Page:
Three trends elaborated, including supply chains
The Korea Chamber of Commerce and Industry (KCCI) held the 2022 Global Trade Outlook Forum on Dec. 20 to discuss trade issues and prospects of trade remedies.
Along with the Korean government, the KCCI attracted diplomats, trade experts, and professors in the event held at the Hotel Shilla in downtown Seoul.
There were three sessions, which dealt with next year’s trade issues, the Biden administration’s policies, and outlook for trade remedy measures like anti-duty taxes or countervailing taxes.
In the first session, Yoon & Yang Partner Lee Sung-bum expected that the global value chain, climate change, and digital trade would be key issues for 2020.
“In particular, several countries such as the United States, the EU, and Japan have already introduced laws related to economic security to protect their industries’ global value chain or have worked on such bills,” he said.
“Our corporations are required to prepare for such moves as these laws will affect the global value chain.”
Heading the second session, Simon Lester, former Associate Director of CATO, said that U.S. President Joe Biden would not abruptly change its trade policies comparable to his predecessor.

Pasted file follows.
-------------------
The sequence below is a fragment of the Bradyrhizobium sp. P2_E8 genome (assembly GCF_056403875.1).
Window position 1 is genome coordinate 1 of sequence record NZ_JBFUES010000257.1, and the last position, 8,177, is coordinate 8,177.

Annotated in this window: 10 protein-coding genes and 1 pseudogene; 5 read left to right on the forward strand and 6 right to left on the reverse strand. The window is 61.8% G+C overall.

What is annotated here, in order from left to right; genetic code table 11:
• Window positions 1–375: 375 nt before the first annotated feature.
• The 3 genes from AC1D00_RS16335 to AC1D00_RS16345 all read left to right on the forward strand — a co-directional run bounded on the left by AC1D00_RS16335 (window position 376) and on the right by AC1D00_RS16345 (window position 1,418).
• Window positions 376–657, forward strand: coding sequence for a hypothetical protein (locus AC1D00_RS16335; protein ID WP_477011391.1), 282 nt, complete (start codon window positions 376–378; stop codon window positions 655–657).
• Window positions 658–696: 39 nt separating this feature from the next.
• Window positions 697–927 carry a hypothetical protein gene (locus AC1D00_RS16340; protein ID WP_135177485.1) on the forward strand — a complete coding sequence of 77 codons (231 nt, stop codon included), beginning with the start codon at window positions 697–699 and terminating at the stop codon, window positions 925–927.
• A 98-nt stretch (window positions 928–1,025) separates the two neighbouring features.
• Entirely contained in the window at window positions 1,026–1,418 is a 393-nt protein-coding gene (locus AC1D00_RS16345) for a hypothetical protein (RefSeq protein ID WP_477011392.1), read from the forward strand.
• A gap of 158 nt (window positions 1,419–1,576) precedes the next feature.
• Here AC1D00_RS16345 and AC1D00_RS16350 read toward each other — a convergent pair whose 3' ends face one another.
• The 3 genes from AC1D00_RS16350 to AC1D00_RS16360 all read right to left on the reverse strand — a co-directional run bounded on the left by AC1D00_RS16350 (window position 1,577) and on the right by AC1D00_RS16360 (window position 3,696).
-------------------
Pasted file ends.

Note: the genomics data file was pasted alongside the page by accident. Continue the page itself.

“The Trump administration carried out several aggressive trade initiatives. The Biden administration seems reluctant to undo some of the key actions that the Trump administration took because they don’t want to take the political risk of abandoning them,” he said.
In session three, Shin & Kim Senior Partner Kim Doo-sik worried that South Korea had become the target of trade remedies. He also noted that the global gap in the recovery of trade is feared to cause more trade remedies in 2022.
Industrial & geopolitical issues surfacing
Korea Chamber and Commerce of Industry (KCCI) Executive Vice Chairman Woo Tae-hee expressed his concerns over emerging industrial and geopolitical issues.
“As the global economic recovery slows due to new variants of COVID-19, protectionist measures such as the rearrangement of supply chains and carbon border taxes are being introduced more rapidly and are more sophisticatedly,” he said in the opening remarks.
“Industrial issues such as the rearrangement of supply chains, net-zero, trade remedies, and geopolitical issues including the U.S.-China relationship will surface. Hence, we are required to beef up collaboration with other countries regarding trade issues to respond promptly.”
Ministry of Trade, Industry and Energy Deputy Minister Kim Jeong-il talked about protectionist measures of the world’s major economies.
To grapple with such a trend and increase the trade volume, Kim came up with such solutions as more vaccine production, the cooperative network for supply changes, and proactive steps to counter climate change.